Here is the 2nd article in the series “The Impact of Technology on Childhood Development.” In the event that you missed the very first article, it covered the Hidden Hazards of Blue Light and Digital Devices on Kids Eyes.
My friend’s three and a half year old was showing signs of delayed speech development. As parents, they did what any concerned parent would do and took him with their pediatrician.
Let me back up and give you details on what they’re experiencing.
They’ve a three and a half year old young boy who’s a vintage’textbook sensory seeker ‘; he simply can’t get enough of anything and is extremely delayed in his speech abilities and social skills.
He manages a product and cell phone extremely well as much of his peers do.
Initially, I believed it had been incredible to view him wrap his little fingers around the family iPad or his mother’s mobile phone, swiping through icons to get to a really entertaining video or “educational” game.
He taps “play” and emits a squeal of pleasure and sheer delight. After watching the video once or playing the overall game a couple of rounds, he swipes back again to the main screen to start another app where he watches a bout of a colorful animated cartoon. Halfway through, he moves onto another game, which involves animated fruits making their way right into a character’s belly.
When they attempt to eliminate the iPad, they suffer through one heck of a tantrum that threatens to go nuclear; trembling lip, tears, feet kicking the ground, hands balled into fists and a high-pitched screaming session.
He generally seems to prefer the iPad or smartphone to everything else.
There are times when they’re the sole things that could keep him quiet.
He has what on the surface seem to be outward indications of autism, nevertheless the autism specialist they took him to is reluctant to obtain him fully evaluated until he’s 4. He could already tell that their son doesn’t exactly complement with autism, and believes which will be correctly diagnosed when they wait.
Based on their reading, his parents think he may be diagnosed with Sensory Processing Disorder (SPD), which impacts one in twenty people in the overall population and is often heredity.
The origin of Sensory Processing Disorder is unknown. Preliminary research and studies declare that SPD is frequently inherited.
No-one in either family has SPD, and besides very few symptoms, he does unfit the symptomatic profile.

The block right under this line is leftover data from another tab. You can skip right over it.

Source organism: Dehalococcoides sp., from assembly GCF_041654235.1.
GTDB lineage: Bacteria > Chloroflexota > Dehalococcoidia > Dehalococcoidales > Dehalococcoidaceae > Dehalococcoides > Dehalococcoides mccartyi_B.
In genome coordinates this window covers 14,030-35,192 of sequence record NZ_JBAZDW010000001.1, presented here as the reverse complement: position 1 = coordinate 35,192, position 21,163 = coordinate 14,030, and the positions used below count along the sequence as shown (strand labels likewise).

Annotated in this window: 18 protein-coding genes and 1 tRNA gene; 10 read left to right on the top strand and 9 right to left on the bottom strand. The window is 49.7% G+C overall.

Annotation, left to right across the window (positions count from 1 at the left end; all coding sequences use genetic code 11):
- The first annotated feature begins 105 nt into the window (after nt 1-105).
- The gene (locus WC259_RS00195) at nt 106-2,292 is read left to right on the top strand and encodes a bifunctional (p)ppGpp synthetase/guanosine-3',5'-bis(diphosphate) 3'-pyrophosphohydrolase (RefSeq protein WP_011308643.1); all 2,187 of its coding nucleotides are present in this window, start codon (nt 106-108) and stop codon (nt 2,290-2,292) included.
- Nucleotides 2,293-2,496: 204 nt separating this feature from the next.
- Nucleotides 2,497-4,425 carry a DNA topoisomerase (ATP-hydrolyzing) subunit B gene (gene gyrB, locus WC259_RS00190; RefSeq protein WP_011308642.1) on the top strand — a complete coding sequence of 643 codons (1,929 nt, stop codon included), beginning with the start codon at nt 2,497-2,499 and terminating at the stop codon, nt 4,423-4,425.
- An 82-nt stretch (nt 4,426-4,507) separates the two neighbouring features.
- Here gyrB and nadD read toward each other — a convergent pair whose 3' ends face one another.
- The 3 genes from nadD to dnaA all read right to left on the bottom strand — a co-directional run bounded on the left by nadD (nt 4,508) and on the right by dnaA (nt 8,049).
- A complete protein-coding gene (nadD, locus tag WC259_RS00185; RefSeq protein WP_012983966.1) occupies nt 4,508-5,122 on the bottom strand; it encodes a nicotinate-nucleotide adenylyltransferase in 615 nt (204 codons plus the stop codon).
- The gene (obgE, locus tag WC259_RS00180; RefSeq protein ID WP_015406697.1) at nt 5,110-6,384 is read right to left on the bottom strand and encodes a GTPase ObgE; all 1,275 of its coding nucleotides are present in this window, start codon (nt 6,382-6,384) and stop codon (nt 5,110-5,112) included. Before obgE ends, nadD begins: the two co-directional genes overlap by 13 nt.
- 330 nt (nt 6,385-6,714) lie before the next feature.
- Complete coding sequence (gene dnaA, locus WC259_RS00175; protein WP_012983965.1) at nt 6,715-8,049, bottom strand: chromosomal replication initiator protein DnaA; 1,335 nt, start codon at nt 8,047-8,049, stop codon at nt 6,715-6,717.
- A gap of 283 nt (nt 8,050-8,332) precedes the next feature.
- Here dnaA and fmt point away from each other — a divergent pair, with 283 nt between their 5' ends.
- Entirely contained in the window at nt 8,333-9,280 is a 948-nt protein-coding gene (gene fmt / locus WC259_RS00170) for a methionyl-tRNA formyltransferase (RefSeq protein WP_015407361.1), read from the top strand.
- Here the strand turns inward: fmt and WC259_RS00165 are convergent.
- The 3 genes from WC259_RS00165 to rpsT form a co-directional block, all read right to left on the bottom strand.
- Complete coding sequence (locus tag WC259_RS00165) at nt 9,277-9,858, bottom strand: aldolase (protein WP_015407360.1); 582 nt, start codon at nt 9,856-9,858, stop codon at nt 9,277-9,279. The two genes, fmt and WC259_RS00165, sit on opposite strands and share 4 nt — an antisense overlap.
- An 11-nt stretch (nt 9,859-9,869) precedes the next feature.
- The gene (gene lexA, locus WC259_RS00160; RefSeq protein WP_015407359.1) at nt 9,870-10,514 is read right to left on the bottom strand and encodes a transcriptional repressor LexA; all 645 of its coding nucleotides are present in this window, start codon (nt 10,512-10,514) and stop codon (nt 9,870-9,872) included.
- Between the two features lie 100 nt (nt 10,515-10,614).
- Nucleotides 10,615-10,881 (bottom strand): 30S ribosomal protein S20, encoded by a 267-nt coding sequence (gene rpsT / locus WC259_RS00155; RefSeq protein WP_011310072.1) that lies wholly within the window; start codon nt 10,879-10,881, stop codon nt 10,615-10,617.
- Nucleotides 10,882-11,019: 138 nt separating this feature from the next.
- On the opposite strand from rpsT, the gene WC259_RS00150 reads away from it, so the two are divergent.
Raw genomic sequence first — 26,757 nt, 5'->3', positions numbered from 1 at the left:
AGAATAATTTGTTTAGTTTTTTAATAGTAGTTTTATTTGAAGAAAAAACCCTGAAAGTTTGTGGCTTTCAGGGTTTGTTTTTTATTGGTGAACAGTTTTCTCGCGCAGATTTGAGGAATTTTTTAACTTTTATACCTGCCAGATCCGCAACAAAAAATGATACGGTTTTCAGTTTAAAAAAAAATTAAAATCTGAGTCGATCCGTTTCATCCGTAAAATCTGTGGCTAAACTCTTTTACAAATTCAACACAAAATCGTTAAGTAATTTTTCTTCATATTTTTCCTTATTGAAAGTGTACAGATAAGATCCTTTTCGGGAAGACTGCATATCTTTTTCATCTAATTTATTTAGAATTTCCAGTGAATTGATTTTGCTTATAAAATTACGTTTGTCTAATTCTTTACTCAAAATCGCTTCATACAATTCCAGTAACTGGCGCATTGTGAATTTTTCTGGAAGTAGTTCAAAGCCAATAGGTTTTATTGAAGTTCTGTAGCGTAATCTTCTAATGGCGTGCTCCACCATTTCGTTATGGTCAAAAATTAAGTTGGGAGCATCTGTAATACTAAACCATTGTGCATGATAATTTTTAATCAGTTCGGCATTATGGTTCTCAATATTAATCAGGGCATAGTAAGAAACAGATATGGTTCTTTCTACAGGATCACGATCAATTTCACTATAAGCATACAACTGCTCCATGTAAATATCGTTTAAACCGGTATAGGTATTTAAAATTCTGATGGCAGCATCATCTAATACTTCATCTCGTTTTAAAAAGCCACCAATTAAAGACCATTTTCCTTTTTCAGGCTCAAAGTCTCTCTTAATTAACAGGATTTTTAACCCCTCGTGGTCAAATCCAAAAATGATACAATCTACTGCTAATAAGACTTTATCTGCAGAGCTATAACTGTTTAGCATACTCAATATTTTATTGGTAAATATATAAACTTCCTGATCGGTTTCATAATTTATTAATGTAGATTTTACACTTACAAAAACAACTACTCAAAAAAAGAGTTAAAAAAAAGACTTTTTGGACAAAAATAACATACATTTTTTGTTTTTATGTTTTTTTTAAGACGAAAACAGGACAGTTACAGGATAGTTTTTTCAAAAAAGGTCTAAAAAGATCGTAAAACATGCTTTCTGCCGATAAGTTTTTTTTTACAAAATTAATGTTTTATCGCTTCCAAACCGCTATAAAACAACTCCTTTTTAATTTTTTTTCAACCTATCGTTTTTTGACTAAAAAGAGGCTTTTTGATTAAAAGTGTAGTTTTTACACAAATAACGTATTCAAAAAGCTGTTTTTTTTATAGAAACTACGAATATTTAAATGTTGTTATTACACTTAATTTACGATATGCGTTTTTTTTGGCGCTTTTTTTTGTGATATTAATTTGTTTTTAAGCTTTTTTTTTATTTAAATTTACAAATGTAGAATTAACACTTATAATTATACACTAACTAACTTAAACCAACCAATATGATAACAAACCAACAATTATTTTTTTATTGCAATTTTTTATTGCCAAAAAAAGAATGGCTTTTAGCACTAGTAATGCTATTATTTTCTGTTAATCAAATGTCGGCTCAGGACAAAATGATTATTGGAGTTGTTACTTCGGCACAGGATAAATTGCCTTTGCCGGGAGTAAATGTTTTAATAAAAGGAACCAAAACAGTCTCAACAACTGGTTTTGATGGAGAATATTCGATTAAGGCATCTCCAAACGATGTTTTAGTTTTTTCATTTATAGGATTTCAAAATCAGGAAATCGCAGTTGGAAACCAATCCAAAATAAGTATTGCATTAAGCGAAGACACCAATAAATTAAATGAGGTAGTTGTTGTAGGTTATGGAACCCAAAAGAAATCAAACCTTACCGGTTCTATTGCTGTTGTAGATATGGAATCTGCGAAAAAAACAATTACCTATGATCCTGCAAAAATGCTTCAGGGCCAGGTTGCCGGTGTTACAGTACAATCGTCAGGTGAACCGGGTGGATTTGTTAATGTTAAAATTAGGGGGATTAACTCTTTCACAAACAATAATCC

Another thought they’ve is he has Pervasive Developmental Disorder – Not Otherwise Specified (PDD-NOS); PPD-NOS symptoms include:
• Inappropriate social behavior
• Uneven skill development (motor, sensory, visual-spatial-organizational, cognitive, social, academic, behavioral)
• Speech and language comprehension skills which can be poorly developed
• Difficulty with transitions
• Nonverbal and/or verbal communication deficits
• Taste, sight, sound, smell and/or touch sensitivities are increased or decreased
• Perseverative (repetitive or ritualistic) behaviors (i.e., opening and closing doors repeatedly or switching a light on and off).
He’s extremely physically active (especially together with his constant physical activity, running and jumping), he doesn’t follow directions well, which I attribute to not enough discipline, but he’s affectionate with his family and relatives and makes good eye contact.
He includes a great appetite and eats more or less anything put facing him, does well in crowds and generally around others so long as he does not have to truly have a direct interaction since his verbal skills and social skills, e.g. manners and similar are underdeveloped. His fine motor skills are okay, not great. He cannot hold a pen and fists one like a two-year-old with a crayon.
His verbal skills and social skills are underdeveloped.
He understands far more than he lets on. He does not imitate sounds or vocabulary much, if at all.
His parents know he’s cognitively delayed, but it’s hard to ascertain how delayed, because of the type of kid he is and his lack of discipline that i think, his parents haven’t invested the amount of time in developing.
The sole word that he uses consistently and appropriately is “pop,” and he excitedly points to his grandfather whenever possible. He frequently babbles, which is baby talk that includes words but not complete conversational sentences. Thus, his vocabulary is limited and appears to be what he hears on @
@ and YouTube. He doesn’t seem to have the thought of putting a word with an image apart from what he sees in videos or’educational games.’
From all they’ve read about sensory seekers, extreme speech delay does not be seemingly especially prevalent.
They recently had their son evaluated by an occupational therapist and a speech therapist.
Within the course of the evaluations, they were asked simply how much screen time he’s each day. They figure that he averages 45 to 60 minutes daily; from what I’ve observed I think it higher and closer to 90 minutes spread through the day.
A product / iPad / Android or smartphone has replaced a babysitter and one on one interaction. All of us lead busy lives and the few minute of a break it allows were harmless, or so they thought.
The speech therapist stated to them the data from a recent Journal of Pediatrics study “Handheld screen time connected with speech delays in young children.” The analysis “suggests the more hours children under 2 years of age spend using smartphones, tablets, and other handheld screens, the much more likely they are to start talking later.”
“According to the study, 20 percent of kids under age two spend about 30 minutes each day using screens, leading to a nearly 50 percent increased threat of speech delay.”
This study was completed at the Hospital for Sick Children in Canada by pediatricians who examined screen time and its effects on 900 children between 6 months and couple of years old.
The outcomes of the study demonstrated that there is a 49% increased potential for delayed speech for every single extra 30 minutes spent using a touchscreen, be it a product, iPad, iPhone or Android device.
Look at this for some moments:
• 10% of US children under the age of 2 used tablets or smartphones in 2011, the one-year anniversary of the introduction of the iPad.
• By 2013, 40% of kids 2 and under had use of a tablet or smartphone.
• By 2015, 58% of children under age two had used a product or mobile phone.